Reverse the situation – LeBron guarding Kobe with a two point lead on the line.  Does Kobe hesistate for a millisecond before shooting?  No chance.  Imagine Cleveland LeBron in that situation: I think he shoots without any regret or second thought.  Miami LeBron simply can no longer pull the trigger in a tight game.  He does not have it in him right now to take the shot – and in some ways we can understand why he is so reluctant.  If he hits the shot people will complain it is in a meaningless game.  If he misses we can again point to the fact that the greatest player in the world cannot make a clutch shot to save his life.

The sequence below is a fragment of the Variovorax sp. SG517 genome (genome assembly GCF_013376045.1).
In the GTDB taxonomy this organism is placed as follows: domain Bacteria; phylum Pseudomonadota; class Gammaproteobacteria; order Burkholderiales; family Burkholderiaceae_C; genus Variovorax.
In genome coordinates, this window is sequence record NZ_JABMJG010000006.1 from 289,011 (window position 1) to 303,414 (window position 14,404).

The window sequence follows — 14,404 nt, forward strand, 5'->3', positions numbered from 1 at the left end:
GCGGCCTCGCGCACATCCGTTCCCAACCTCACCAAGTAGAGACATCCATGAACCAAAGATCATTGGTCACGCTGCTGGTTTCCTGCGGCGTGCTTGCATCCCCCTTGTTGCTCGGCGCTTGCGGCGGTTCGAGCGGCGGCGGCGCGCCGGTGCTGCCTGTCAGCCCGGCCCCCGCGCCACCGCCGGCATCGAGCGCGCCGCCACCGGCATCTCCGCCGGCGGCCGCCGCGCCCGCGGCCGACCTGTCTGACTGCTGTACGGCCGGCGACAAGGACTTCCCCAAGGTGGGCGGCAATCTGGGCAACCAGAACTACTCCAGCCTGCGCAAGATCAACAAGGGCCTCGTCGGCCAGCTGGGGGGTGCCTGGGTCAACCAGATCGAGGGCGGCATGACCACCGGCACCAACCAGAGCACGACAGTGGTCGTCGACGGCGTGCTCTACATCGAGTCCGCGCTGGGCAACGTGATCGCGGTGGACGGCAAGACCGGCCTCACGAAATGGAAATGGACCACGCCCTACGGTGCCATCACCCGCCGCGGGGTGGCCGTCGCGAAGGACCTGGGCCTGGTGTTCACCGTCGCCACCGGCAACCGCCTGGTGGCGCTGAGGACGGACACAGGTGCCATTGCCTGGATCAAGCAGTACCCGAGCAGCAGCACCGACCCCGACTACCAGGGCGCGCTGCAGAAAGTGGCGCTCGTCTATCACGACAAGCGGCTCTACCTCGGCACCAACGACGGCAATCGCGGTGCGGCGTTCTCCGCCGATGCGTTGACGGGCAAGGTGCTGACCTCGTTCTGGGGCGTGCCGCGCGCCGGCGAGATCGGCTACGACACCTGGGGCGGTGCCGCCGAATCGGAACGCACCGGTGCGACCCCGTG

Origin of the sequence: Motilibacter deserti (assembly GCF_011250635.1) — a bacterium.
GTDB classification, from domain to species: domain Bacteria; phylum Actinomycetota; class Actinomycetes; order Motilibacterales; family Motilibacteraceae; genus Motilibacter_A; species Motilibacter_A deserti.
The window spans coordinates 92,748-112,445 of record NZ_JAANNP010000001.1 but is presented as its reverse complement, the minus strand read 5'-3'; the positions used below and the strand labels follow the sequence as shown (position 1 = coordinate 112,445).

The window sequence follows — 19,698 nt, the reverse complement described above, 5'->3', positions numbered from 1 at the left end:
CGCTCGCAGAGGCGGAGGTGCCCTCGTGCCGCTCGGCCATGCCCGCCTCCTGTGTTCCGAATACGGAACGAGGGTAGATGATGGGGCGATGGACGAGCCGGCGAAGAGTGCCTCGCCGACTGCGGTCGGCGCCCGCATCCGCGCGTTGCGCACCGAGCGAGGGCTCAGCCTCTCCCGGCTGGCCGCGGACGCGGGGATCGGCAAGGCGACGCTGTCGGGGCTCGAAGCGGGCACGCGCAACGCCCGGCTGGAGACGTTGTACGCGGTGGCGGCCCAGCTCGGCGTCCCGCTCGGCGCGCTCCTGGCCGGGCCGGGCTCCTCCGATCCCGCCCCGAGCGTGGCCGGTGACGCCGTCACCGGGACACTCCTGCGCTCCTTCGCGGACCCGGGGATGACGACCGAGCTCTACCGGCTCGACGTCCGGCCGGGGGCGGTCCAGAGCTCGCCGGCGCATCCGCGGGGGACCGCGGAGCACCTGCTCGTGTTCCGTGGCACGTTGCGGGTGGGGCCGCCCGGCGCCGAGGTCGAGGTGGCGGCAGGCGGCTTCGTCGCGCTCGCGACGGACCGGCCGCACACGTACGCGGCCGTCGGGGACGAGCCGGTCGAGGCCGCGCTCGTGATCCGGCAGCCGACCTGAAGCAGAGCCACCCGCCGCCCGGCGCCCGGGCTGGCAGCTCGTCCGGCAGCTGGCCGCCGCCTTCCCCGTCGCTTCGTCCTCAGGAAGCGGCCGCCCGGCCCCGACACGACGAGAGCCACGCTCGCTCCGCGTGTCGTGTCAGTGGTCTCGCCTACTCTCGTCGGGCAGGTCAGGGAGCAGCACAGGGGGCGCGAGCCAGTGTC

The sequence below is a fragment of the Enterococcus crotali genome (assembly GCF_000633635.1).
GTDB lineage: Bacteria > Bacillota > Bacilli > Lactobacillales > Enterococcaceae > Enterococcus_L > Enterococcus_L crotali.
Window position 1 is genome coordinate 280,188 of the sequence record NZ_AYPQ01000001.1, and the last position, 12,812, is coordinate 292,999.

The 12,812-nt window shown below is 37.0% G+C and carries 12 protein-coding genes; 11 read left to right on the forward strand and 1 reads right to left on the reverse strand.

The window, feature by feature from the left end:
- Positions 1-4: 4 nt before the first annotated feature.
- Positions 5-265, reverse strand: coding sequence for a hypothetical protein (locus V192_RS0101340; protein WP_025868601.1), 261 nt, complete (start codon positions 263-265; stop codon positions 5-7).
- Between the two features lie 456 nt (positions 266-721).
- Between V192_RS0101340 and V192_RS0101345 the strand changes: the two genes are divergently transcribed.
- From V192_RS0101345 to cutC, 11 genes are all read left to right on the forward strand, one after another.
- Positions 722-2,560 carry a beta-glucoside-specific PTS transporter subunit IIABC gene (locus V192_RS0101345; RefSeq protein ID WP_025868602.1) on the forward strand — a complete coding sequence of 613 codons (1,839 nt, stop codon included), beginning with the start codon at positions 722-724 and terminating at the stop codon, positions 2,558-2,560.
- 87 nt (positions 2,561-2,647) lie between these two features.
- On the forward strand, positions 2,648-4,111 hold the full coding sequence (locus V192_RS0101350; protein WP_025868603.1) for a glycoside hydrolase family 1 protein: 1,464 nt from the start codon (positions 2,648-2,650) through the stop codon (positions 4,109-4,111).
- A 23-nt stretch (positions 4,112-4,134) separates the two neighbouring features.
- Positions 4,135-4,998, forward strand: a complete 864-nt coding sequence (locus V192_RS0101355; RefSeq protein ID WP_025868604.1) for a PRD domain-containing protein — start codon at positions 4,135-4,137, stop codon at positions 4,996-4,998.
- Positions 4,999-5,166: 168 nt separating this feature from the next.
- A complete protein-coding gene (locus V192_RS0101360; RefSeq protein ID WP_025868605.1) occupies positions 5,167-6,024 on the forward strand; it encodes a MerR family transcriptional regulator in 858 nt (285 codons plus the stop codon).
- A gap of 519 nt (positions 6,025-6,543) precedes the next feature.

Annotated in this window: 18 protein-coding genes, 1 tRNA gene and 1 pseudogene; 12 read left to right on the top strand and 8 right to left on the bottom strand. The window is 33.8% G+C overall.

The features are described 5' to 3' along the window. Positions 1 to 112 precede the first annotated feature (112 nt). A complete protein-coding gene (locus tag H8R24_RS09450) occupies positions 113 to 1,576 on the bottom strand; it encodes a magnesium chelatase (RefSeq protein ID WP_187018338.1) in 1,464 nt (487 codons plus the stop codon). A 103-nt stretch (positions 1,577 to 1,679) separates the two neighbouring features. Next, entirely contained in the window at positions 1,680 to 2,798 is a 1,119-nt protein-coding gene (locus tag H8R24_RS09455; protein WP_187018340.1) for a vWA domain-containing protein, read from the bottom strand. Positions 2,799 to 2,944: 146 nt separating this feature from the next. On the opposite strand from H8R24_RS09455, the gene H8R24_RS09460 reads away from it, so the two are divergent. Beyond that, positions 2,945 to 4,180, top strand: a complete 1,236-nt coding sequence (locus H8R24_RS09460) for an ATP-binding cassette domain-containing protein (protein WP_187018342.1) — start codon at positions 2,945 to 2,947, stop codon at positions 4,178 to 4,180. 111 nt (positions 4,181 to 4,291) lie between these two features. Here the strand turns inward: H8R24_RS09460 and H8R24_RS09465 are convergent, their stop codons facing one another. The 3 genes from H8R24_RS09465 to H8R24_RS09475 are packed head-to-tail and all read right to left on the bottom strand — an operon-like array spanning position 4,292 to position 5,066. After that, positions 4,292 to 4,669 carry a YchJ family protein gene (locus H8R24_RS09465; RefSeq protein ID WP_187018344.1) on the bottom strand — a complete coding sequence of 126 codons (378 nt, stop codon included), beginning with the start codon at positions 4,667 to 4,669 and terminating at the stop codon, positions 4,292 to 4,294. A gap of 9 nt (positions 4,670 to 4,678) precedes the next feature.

In the past week I read the amazing and classic basketball book Wilt and within the self-aggrandizing pages lies the most startling comparison to LeBron I have yet found.  Like Wilt, LeBron is supremely talented and is such a physical freak that he can rise to the top of the sport with little or no effort.  Like Wilt, LeBron may not understand what it takes to win.  True greatness comes not from statistical dominance but rather from making everyone better and winning championships – see Michael Jordan or Bill Russell for prime examples.  Wilt and LeBron have unique skills which allow them to dominate games whenever they choose, but both lack the confidence to do so at the end of the game.  Is it because of a fear of failure?  Wilt writes about always being seen as a villain (sound like anyone we know?) and never getting credit for his accomplishments – even as he completely failed to understand what it took to be the best.